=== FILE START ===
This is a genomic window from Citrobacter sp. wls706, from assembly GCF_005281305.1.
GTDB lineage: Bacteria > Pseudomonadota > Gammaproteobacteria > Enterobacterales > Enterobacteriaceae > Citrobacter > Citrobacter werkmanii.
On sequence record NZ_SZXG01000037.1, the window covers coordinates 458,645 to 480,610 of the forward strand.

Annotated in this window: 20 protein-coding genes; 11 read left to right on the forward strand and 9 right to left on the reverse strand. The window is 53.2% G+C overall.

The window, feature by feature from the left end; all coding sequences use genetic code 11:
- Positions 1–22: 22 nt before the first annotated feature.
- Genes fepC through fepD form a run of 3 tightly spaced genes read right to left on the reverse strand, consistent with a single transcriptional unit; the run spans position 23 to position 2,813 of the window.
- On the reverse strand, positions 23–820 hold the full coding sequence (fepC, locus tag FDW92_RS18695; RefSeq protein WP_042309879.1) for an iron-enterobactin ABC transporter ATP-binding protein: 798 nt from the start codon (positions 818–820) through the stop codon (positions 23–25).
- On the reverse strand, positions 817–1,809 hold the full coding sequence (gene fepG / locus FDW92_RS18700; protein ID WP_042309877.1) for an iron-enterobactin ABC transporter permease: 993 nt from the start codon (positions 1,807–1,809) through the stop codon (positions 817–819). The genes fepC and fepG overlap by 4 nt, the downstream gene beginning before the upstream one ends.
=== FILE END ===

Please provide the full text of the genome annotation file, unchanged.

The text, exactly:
This is a genomic window from Citrobacter sp. wls706, from assembly GCF_005281305.1.
GTDB lineage: Bacteria > Pseudomonadota > Gammaproteobacteria > Enterobacterales > Enterobacteriaceae > Citrobacter > Citrobacter werkmanii.
On sequence record NZ_SZXG01000037.1, the window covers coordinates 458,645 to 480,610 of the forward strand.

Annotated in this window: 20 protein-coding genes; 11 read left to right on the forward strand and 9 right to left on the reverse strand. The window is 53.2% G+C overall.

The window, feature by feature from the left end; all coding sequences use genetic code 11:
- Positions 1–22: 22 nt before the first annotated feature.
- Genes fepC through fepD form a run of 3 tightly spaced genes read right to left on the reverse strand, consistent with a single transcriptional unit; the run spans position 23 to position 2,813 of the window.
- On the reverse strand, positions 23–820 hold the full coding sequence (fepC, locus tag FDW92_RS18695; RefSeq protein WP_042309879.1) for an iron-enterobactin ABC transporter ATP-binding protein: 798 nt from the start codon (positions 818–820) through the stop codon (positions 23–25).
- On the reverse strand, positions 817–1,809 hold the full coding sequence (gene fepG / locus FDW92_RS18700; protein ID WP_042309877.1) for an iron-enterobactin ABC transporter permease: 993 nt from the start codon (positions 1,807–1,809) through the stop codon (positions 817–819). The genes fepC and fepG overlap by 4 nt, the downstream gene beginning before the upstream one ends.